A man claiming his overheated iPhone 5 burned his arm badly has lost his legal bid to keep the phone out of Apple's hands if he wants to pursue his damages claim against the company. In dismissing the novel challenge from Matthew Riddell, the Ontario Court of Appeal found no reason to interfere with a lower court who agreed Apple should be able to inspect the iPhone, CTV News reports.
The Canadian Appeals Court wrote: "In this products-liability case, the appellant seeks damages for what he alleges were personal injuries caused by the negligent manufacture of an iPhone. Yet he refused, absent a court order, to permit an independent third-party expert to inspect the iPhone prior to trial at no cost to him to assist the trial judge in determining the central matter in dispute between the parties."
Riddell launched a $25,000 lawsuit in small claims court against Apple Canada claiming his iPhone 5 overheated, causing severe burns to his right arm. Apple asked to inspect the phone but Riddell refused.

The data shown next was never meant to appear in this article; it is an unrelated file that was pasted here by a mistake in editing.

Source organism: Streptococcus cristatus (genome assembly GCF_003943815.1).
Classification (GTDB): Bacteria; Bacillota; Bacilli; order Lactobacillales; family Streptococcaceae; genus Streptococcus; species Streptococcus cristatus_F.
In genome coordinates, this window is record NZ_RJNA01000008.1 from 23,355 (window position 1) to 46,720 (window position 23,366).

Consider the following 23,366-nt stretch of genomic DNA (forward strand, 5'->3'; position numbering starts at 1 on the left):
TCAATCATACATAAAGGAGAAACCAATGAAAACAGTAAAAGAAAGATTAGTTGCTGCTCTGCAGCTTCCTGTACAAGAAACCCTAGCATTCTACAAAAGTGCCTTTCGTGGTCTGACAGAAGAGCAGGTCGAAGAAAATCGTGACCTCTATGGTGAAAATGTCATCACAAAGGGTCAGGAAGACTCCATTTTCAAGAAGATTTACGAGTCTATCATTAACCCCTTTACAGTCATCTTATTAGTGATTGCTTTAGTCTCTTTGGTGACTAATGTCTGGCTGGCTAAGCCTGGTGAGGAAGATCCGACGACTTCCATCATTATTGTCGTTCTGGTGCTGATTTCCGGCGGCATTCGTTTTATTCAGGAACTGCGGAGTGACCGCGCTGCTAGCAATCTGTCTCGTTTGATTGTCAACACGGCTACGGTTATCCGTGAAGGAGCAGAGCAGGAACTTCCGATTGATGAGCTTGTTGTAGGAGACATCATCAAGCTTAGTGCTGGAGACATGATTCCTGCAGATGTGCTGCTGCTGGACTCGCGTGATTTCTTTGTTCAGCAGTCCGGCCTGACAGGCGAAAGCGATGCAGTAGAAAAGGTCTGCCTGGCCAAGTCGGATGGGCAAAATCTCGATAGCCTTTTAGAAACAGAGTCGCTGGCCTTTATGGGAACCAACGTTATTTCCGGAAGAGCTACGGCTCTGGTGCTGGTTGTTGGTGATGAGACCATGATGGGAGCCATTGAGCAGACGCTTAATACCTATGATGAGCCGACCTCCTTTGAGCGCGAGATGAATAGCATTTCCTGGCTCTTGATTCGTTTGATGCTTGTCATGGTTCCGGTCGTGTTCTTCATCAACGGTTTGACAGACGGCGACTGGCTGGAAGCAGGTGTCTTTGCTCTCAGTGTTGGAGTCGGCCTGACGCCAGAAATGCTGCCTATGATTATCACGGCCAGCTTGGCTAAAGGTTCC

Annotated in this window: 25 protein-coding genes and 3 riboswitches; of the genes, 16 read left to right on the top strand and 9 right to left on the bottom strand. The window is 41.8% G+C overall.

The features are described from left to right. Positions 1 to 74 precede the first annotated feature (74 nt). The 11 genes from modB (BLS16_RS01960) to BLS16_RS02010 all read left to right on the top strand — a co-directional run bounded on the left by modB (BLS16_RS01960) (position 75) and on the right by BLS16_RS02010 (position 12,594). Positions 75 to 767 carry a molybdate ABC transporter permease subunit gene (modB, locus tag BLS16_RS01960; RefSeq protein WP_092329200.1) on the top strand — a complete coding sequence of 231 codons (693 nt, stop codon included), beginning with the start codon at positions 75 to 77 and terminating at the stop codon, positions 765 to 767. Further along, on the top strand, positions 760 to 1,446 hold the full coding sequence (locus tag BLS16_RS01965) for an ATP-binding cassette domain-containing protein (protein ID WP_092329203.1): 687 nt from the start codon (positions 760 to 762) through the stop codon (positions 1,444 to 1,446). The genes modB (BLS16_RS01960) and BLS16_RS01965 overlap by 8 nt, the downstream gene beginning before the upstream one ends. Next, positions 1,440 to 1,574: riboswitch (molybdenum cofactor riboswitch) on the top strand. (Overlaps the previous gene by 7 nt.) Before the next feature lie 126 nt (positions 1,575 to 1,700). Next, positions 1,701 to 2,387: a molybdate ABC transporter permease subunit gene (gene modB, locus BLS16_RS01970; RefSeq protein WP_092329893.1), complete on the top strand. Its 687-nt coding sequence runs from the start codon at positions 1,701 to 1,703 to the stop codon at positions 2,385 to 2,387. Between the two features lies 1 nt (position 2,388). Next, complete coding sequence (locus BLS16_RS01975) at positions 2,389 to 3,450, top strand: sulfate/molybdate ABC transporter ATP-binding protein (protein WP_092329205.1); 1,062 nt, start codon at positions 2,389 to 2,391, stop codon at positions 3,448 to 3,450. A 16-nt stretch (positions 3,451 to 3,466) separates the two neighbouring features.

In November 2015, a small-claims judge ordered him to turn over the phone to Apple for expert examination ahead of a hearing. The judge found that the phone was at the foundation of the damages claim and it would be unfair to make Apple go to trial "without the benefit of an inspection."
"In this case, it is clear that an examination of the iPhone 5 is critical to a proper determination whether it could have caused the damages that the applicant claims," the panel stated. "The applicant categorically said that he would be calling expert evidence. In light of that stated intent, fairness required that the respondent be given the same opportunity that the applicant would have to inspect the iPhone 5."
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